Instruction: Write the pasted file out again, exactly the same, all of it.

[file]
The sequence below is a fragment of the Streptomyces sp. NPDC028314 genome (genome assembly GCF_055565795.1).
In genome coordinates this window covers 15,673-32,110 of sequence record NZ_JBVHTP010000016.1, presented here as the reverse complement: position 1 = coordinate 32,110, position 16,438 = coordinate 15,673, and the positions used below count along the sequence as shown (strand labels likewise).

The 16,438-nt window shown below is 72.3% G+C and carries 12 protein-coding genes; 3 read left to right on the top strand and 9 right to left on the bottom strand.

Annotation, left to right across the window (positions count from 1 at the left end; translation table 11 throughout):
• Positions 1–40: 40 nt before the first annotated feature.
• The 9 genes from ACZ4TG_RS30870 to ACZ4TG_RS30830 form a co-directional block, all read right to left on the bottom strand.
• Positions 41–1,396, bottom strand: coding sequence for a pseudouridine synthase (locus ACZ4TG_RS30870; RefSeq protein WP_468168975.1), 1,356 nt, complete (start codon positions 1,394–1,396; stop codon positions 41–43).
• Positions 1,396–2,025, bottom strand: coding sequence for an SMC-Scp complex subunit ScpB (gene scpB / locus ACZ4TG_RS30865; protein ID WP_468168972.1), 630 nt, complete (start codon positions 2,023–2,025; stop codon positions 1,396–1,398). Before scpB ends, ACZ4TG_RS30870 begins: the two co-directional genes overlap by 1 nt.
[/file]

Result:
The sequence below is a fragment of the Streptomyces sp. NPDC028314 genome (genome assembly GCF_055565795.1).
In genome coordinates this window covers 15,673-32,110 of sequence record NZ_JBVHTP010000016.1, presented here as the reverse complement: position 1 = coordinate 32,110, position 16,438 = coordinate 15,673, and the positions used below count along the sequence as shown (strand labels likewise).

The 16,438-nt window shown below is 72.3% G+C and carries 12 protein-coding genes; 3 read left to right on the top strand and 9 right to left on the bottom strand.

Annotation, left to right across the window (positions count from 1 at the left end; translation table 11 throughout):
• Positions 1–40: 40 nt before the first annotated feature.
• The 9 genes from ACZ4TG_RS30870 to ACZ4TG_RS30830 form a co-directional block, all read right to left on the bottom strand.
• Positions 41–1,396, bottom strand: coding sequence for a pseudouridine synthase (locus ACZ4TG_RS30870; RefSeq protein WP_468168975.1), 1,356 nt, complete (start codon positions 1,394–1,396; stop codon positions 41–43).
• Positions 1,396–2,025, bottom strand: coding sequence for an SMC-Scp complex subunit ScpB (gene scpB / locus ACZ4TG_RS30865; protein ID WP_468168972.1), 630 nt, complete (start codon positions 2,023–2,025; stop codon positions 1,396–1,398). Before scpB ends, ACZ4TG_RS30870 begins: the two co-directional genes overlap by 1 nt.